National Security Law

[Markus Wagner is Associate Professor of Law at the University of Wollongong. This post is part of our New Technologies and the Law in War and Peace Symposium.] The question of how law relates to technological innovation is far from new. For the most part, law has played catchup to technological developments – both in the civilian and military realm. While digital technologies are not exactly...

[Alejandro Chehtman is Professor of Law at Universidad Torcuato Di Tella. This post is part of our New Technologies and the Law in War and Peace Symposium.] In New Technologies and the Law in War and Peace (CUP, 2018), Bill Boothby and his colleagues have written an important collection of essays exploring the regulation of new weapons systems under both the ‘laws of wars and peace’....

[Rob McLaughlin is a Professor of Military Security Law and Director of the Australian Centre for the Study of Armed Conflict and Society at UNSW Canberra.This post is part of our New Technologies and the Law in War and Peace Symposium.] As Bill Boothby has observed in New Technologies and the Law in War and Peace, ‘It is…difficult to determine what the future seems...

[Kobi Leins is an Honorary Senior Fellow at the University of Melbourne. This post is part of our New Technologies and the Law in War and Peace Symposium.] The machine itself makes no demands and holds out no promises: it is the human spirit that makes demands and keeps promises. In order to reconquer the machine and subdue it to human...

[William Boothby is an Adjunct Professor of Law at La Trobe University, Melbourne. This post is part of our New Technologies and the Law in War and Peace Symposium.] That the pace of technological advance has quickened markedly in recent years is well recognised.  That the law struggles to keep up is frequently pointed out.  Rather than wring one’s hands and...

This week, we are hosting another book symposium on Opinio Juris. This time, we feature a discussion of William Boothby’s new book, New Technologies and the Law in War and Peace, published by Cambridge University Press. In addition to comments from William himself, we have the honor to hear from a list of renowned scholars and practitioners: Kobi Leins, Robert...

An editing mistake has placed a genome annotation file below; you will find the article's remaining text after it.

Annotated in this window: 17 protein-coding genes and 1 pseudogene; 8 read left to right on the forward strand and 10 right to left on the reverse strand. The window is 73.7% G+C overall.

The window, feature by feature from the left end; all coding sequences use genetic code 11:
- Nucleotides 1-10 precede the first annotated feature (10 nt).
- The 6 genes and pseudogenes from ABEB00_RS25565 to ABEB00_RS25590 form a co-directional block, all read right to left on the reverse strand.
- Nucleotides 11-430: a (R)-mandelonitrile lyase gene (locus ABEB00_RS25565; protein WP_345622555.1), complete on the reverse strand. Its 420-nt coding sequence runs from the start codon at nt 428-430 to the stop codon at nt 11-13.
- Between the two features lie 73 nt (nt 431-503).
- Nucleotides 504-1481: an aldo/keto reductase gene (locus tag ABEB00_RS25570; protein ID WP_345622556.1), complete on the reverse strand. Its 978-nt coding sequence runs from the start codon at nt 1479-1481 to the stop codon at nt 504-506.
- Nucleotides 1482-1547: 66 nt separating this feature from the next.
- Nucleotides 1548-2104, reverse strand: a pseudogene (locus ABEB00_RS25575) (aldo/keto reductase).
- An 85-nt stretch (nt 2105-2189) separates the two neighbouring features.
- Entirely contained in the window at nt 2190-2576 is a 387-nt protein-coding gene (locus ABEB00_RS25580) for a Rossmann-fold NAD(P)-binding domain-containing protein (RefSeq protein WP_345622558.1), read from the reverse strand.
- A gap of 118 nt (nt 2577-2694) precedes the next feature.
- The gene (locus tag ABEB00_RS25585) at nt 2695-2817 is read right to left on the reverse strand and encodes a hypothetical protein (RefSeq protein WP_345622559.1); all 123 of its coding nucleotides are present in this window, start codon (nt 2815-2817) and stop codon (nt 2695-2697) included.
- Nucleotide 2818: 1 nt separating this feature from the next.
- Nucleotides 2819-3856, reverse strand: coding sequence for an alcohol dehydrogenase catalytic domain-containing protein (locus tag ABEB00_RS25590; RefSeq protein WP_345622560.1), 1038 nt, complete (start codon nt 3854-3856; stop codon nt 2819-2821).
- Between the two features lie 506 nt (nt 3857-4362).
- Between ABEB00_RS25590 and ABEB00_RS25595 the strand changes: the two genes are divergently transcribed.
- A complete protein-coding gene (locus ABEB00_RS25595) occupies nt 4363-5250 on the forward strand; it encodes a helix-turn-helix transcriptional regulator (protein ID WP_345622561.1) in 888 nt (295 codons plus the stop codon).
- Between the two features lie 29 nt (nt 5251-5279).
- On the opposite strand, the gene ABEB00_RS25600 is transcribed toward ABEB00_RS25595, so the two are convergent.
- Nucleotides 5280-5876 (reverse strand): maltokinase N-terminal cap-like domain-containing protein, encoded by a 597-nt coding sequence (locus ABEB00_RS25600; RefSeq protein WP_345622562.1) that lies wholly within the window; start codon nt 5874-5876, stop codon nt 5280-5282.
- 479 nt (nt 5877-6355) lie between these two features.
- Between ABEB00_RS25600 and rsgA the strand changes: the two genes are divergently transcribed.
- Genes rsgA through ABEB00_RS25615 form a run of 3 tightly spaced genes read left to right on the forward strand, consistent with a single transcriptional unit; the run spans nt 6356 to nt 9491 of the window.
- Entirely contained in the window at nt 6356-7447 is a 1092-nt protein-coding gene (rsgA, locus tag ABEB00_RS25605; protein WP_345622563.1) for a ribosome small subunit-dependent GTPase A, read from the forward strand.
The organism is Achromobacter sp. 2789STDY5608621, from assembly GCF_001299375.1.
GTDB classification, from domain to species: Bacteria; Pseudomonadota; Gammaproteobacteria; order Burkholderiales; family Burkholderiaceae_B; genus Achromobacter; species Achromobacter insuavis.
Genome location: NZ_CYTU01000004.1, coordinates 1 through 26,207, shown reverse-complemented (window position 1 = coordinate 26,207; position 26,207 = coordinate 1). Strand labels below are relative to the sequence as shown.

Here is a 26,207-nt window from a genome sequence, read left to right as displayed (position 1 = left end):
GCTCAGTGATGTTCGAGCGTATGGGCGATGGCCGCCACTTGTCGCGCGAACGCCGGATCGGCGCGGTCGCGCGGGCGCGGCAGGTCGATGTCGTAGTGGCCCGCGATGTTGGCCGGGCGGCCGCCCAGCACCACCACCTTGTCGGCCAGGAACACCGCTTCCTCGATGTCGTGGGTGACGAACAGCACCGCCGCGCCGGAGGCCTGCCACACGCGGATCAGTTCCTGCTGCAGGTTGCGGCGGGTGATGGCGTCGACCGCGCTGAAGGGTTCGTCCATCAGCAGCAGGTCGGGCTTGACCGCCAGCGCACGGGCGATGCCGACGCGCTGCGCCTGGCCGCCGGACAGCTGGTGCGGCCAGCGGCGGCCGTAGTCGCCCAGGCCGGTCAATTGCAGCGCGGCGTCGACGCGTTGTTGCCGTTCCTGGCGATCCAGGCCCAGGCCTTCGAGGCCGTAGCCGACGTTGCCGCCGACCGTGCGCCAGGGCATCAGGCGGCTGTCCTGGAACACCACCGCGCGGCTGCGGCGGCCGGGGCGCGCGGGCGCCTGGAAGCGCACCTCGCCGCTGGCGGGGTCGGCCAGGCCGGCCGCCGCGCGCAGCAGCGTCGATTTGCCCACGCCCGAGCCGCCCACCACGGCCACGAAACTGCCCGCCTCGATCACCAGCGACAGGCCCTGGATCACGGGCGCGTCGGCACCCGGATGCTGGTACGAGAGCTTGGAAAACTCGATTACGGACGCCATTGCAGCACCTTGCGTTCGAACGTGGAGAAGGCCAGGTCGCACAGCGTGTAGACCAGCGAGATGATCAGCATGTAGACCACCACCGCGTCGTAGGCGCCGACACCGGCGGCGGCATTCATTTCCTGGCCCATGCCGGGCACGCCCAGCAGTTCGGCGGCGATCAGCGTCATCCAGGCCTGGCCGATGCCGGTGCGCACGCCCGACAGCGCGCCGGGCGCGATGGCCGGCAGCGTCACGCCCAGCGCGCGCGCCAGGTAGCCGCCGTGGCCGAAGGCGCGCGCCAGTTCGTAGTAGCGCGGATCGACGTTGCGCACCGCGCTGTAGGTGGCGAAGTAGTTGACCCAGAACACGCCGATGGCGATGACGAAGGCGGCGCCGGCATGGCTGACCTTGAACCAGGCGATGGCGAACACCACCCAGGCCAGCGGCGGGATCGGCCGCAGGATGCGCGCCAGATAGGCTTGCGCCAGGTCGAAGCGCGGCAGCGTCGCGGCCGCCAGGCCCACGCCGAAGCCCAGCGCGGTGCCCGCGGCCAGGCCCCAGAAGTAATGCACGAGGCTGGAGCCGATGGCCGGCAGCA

[Craig Martin is a Professor of Law and the Co-Director of the International and Comparative Law Center at Washburn University School of Law.] Questions regarding the meaning, importance, and operation of “lawfare” were recently discussed at a great conference on Legal Resilience in an Era of Hybrid Threats at the University of Exeter. Several speakers explained how lawfare is being used by adversaries...

I have been thinking more about how the OTP can appeal the Pre-Trial Chamber's refusal to authorize the Afghanistan investigation. I was perhaps a bit too dour in my assessment of whether the Appeals Chamber is likely to get the chance to reverse a decision that I consider fundamentally flawed. The most obvious option would be to seek leave to appeal the...

Nearly 100 employees recently released an open letter to Microsoft demanding that the company cancel its nearly $500 million contract with the Army to develop an Integrated Visual Augmentation System (IVAS). I will let the employees explain why: The contract's stated objective is to "rapidly develop, test, and manufacture a single platform that Soldiers can use to Fight, Rehearse, and Train that...

At Lawfire, my friend Charlie Dunlap has a long post arguing that the mission to kill Osama bin Laden was consistent with both the jus ad bellum and the jus in bello -- a response to a recent Stephen Carter op-ed that raises questions about the mission. I agree with much of what Charlie says, particularly about the jus in bello...